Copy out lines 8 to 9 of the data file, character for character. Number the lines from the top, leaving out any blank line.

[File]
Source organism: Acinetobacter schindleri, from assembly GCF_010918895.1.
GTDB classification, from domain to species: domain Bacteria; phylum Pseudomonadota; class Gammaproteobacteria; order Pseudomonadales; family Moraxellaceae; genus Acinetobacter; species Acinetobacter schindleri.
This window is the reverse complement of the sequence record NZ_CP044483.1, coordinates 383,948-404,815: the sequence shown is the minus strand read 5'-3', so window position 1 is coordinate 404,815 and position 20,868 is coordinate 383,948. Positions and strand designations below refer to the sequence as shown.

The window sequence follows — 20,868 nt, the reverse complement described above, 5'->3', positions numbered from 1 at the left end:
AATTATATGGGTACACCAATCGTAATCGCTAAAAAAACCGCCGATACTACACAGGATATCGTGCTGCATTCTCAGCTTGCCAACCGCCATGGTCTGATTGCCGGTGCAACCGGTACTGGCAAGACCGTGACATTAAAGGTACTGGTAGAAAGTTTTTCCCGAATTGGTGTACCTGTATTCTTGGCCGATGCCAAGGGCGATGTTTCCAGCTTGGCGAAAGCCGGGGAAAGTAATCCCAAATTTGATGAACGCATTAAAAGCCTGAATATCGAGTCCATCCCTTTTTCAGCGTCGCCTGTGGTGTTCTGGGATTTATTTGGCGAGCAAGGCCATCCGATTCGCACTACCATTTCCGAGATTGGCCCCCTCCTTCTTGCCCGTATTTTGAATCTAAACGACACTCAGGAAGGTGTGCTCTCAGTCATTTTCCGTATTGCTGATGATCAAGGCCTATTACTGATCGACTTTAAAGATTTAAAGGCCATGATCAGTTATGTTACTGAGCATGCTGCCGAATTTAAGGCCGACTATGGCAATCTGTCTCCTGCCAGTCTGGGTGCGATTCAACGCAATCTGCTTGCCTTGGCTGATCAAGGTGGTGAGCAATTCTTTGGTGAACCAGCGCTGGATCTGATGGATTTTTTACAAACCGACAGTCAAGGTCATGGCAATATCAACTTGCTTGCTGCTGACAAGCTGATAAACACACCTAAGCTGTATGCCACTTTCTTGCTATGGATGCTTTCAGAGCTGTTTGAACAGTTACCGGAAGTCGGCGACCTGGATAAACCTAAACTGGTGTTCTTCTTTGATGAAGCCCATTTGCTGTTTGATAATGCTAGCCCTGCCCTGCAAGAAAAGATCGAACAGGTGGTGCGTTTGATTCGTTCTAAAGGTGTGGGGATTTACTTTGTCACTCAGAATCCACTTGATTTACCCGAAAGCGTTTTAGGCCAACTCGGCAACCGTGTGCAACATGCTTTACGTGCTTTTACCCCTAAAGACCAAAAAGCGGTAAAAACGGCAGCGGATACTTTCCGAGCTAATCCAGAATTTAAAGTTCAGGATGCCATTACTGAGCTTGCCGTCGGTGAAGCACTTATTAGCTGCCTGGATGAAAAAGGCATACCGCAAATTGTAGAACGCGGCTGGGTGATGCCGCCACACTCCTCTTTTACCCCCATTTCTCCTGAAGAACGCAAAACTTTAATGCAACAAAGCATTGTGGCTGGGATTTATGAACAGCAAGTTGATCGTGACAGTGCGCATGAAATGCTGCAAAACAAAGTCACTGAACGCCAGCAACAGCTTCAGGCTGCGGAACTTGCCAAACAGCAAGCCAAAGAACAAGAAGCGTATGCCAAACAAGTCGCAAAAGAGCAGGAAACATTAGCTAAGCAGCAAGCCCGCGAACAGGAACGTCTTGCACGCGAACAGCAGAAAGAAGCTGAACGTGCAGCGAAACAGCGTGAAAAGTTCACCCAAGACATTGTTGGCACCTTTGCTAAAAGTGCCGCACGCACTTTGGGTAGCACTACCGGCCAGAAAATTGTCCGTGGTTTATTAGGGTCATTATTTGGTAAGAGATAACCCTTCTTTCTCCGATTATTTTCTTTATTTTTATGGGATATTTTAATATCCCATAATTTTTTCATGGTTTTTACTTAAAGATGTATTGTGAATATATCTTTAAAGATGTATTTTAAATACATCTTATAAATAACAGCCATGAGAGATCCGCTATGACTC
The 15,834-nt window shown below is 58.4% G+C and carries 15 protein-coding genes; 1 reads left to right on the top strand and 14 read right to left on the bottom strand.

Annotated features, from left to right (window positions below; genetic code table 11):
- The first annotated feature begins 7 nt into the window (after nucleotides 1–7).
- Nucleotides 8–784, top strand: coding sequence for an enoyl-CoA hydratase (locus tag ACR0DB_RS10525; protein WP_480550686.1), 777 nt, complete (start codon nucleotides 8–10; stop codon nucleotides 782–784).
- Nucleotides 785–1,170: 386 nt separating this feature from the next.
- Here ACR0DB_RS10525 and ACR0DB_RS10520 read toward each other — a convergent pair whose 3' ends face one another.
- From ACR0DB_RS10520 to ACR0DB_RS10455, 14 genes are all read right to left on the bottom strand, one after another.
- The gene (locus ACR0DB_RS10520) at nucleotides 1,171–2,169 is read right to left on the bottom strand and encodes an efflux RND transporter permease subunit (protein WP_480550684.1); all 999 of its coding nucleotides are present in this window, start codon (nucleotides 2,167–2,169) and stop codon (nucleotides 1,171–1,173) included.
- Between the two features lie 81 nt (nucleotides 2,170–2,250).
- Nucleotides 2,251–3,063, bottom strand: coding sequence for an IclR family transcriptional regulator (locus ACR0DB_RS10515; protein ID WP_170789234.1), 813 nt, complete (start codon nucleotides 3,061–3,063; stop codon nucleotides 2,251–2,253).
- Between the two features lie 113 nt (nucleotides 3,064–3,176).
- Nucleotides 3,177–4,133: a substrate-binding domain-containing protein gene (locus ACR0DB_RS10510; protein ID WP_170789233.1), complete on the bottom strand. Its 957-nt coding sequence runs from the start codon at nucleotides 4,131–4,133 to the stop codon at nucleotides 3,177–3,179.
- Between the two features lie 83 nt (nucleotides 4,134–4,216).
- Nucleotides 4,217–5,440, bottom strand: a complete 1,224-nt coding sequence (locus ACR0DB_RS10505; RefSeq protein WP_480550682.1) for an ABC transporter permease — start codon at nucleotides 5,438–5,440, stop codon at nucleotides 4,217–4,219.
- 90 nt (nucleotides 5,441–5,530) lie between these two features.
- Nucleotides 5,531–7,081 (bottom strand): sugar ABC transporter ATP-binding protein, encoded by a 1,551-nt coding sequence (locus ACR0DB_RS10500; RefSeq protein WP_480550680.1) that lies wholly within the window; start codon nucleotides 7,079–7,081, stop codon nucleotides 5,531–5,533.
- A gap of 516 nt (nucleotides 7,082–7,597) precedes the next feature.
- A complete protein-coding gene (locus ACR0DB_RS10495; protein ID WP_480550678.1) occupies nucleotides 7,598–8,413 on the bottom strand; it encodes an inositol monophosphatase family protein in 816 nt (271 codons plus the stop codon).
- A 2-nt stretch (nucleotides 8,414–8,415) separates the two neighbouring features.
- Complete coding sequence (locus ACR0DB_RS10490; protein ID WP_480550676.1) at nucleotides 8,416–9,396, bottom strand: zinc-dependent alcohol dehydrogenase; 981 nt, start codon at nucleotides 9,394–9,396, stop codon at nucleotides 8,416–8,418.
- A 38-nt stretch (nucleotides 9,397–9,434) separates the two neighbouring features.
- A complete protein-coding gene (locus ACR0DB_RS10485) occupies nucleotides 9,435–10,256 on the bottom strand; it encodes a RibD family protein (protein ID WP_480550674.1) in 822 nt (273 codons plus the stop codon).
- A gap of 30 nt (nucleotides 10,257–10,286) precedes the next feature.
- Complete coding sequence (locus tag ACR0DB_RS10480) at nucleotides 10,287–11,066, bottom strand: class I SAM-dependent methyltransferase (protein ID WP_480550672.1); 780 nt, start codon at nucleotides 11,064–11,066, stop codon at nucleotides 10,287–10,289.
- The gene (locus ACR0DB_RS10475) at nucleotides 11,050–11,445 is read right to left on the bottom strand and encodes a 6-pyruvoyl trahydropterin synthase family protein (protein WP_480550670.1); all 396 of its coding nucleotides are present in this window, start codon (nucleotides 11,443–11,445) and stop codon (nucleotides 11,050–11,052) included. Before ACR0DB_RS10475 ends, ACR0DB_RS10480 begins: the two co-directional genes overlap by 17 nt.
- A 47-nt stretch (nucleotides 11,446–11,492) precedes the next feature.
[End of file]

- The first annotated feature begins 7 nt into the window (after nucleotides 1–7).
- Nucleotides 8–784, top strand: coding sequence for an enoyl-CoA hydratase (locus tag ACR0DB_RS10525; protein WP_480550686.1), 777 nt, complete (start codon nucleotides 8–10; stop codon nucleotides 782–784).